Annals of Internal Medicine is published by the American College of Physicians-American Society of Internal Medicine (ACP-ASIM), an organization of more than 115,000 physicians trained in internal medicine. The following highlights are not intended to substitute for articles as sources of information. For an article, call 1-800-523-1546, ext. 2656 or 215-351-2656.
Sensitive Test Found Micrometastases; May Help Stage Colorectal Cancer
RT-PCR, a new molecular biology test, detected a substance in the lymph nodes which may be a biomarker of future recurrence of colorectal cancer (Article, p. 805). A retrospective study looked at tissues of 21 patients with Stage II colorectal cancer that was presumably cured. The substance, guanylyl cyclase C, was found in the lymph nodes of the 10 whose cancer subsequently recurred and not in the 11 who remained disease-free after six years.
ACP-ASIM Cautions Physicians About Selling Products From Their Offices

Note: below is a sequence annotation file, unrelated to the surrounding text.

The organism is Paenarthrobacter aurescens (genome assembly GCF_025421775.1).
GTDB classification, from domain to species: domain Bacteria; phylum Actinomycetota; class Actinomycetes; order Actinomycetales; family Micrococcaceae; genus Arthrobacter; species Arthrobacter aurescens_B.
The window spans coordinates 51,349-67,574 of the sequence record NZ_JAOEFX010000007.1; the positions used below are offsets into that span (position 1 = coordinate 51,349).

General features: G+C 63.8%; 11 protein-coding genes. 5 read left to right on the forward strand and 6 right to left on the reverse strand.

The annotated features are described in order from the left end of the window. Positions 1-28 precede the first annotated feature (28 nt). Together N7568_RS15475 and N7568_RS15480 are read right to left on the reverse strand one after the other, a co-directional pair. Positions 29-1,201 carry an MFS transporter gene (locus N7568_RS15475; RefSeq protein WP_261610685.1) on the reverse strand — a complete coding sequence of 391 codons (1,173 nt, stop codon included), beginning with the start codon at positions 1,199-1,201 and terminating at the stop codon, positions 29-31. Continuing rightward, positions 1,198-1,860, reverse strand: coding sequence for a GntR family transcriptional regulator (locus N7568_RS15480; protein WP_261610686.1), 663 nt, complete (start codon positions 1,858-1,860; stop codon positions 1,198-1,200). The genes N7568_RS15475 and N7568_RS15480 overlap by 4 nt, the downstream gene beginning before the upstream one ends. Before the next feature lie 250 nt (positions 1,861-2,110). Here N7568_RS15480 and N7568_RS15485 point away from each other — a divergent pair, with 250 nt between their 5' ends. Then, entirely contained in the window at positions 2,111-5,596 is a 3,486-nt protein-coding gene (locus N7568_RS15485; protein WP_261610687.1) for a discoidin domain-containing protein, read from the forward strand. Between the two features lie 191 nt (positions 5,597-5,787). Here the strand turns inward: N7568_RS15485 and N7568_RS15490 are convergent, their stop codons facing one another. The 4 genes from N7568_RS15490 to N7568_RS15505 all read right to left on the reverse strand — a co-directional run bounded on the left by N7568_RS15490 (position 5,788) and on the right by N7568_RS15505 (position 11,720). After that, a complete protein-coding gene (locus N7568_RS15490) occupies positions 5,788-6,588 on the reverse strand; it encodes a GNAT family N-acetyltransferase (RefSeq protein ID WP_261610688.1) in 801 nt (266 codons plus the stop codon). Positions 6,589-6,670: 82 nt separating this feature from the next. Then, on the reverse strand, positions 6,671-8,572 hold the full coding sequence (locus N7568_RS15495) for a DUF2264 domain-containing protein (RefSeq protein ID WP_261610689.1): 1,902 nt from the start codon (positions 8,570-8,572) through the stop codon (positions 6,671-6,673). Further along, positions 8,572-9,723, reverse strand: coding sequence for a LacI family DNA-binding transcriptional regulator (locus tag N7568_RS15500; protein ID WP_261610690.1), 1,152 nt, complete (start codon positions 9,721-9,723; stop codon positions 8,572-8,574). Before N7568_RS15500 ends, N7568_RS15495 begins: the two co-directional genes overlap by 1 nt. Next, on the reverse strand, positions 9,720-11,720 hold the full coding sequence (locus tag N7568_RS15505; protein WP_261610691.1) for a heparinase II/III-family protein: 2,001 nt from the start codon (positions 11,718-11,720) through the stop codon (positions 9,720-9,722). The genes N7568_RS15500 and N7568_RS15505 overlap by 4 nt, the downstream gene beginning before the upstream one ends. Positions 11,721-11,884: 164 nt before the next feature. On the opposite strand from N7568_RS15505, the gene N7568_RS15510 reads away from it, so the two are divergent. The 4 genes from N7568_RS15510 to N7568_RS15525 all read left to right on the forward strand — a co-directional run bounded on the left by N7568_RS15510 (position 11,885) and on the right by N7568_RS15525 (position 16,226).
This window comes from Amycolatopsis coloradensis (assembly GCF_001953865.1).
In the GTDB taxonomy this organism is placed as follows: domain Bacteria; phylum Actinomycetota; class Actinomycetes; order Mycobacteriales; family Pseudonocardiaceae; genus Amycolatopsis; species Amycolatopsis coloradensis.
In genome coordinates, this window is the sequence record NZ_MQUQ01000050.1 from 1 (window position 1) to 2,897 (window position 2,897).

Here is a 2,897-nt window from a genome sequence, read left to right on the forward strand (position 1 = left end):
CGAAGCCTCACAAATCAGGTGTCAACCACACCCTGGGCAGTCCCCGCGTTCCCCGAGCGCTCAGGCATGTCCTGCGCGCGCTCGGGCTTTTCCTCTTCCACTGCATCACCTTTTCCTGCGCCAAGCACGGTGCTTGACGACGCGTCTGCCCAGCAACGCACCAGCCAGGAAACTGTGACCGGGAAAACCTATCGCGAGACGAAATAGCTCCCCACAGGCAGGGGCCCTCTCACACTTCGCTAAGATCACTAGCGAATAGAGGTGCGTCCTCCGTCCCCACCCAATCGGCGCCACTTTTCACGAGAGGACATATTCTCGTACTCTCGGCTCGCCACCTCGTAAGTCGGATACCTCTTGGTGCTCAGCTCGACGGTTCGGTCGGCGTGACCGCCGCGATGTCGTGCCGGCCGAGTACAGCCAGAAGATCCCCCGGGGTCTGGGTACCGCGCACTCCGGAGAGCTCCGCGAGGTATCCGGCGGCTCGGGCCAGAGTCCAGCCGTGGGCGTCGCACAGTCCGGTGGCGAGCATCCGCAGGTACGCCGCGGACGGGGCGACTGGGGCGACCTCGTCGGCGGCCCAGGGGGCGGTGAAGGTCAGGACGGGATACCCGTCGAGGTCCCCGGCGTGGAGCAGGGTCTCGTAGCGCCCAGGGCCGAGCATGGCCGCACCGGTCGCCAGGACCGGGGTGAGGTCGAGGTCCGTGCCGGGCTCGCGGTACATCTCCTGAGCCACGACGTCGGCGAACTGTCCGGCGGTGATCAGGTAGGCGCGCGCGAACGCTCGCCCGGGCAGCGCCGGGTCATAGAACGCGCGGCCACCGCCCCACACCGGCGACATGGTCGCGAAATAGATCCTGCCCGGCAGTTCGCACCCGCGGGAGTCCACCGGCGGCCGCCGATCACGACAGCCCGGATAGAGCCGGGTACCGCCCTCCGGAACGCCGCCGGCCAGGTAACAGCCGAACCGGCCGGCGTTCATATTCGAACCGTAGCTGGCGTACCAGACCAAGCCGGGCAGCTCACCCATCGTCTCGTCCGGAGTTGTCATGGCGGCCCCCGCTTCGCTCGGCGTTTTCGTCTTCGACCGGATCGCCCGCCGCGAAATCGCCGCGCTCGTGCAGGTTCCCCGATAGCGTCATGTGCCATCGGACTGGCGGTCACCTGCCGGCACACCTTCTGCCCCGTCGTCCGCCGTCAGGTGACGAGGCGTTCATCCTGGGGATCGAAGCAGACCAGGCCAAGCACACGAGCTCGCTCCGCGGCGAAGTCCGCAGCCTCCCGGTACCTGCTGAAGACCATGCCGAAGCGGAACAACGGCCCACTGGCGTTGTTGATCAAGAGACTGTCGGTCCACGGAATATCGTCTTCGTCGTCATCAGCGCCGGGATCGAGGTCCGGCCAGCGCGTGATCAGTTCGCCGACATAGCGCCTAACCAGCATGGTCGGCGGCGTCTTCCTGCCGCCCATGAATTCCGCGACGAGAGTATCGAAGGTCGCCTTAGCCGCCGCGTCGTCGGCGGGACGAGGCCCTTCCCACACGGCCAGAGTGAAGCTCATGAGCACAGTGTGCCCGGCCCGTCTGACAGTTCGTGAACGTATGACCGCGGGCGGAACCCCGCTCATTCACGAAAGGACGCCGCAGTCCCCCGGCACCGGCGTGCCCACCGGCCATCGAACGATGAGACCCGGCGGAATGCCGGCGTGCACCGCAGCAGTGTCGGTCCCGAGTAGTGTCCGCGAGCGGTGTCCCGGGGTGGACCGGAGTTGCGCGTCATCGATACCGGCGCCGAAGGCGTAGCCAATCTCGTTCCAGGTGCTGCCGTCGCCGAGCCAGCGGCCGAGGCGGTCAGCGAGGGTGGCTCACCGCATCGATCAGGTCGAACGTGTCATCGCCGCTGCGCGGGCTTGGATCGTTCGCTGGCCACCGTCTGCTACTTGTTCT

ACP-ASIM says that physicians must maintain high ethical standards if they chose to sell products from their offices (Position Paper, p. 863). The products must be essential to the patient's care; clinically relevant to the patients' conditions; proven effective in treating the condition; not easily available to the patient because of geographic or time constraints; and urgently needed. [Call for a separate news release.]
Fibromyalgia: Update on Diagnosis and Treatment but Still No Cure
Fibromyalgia, an elusive illness characterized by muscle pain, stiffness, poor sleep and tender points on the body, affects about 3.7 million people (Update, p. 850). An update reviews the literature on diagnosis and treatment of the illness and finds that drug therapies have only limited success managing the illness. The author recommends a multidisciplinary approach including both drug and non-drug strategies.
Article on Buying Drugs on the Internet. FDA Editorial: Buyer Beware
This article (p. 830) and editorial (p. 861) were posted on the ACP-ASIM Web site on Sept. 27 in advance of publication because of their important public health messages.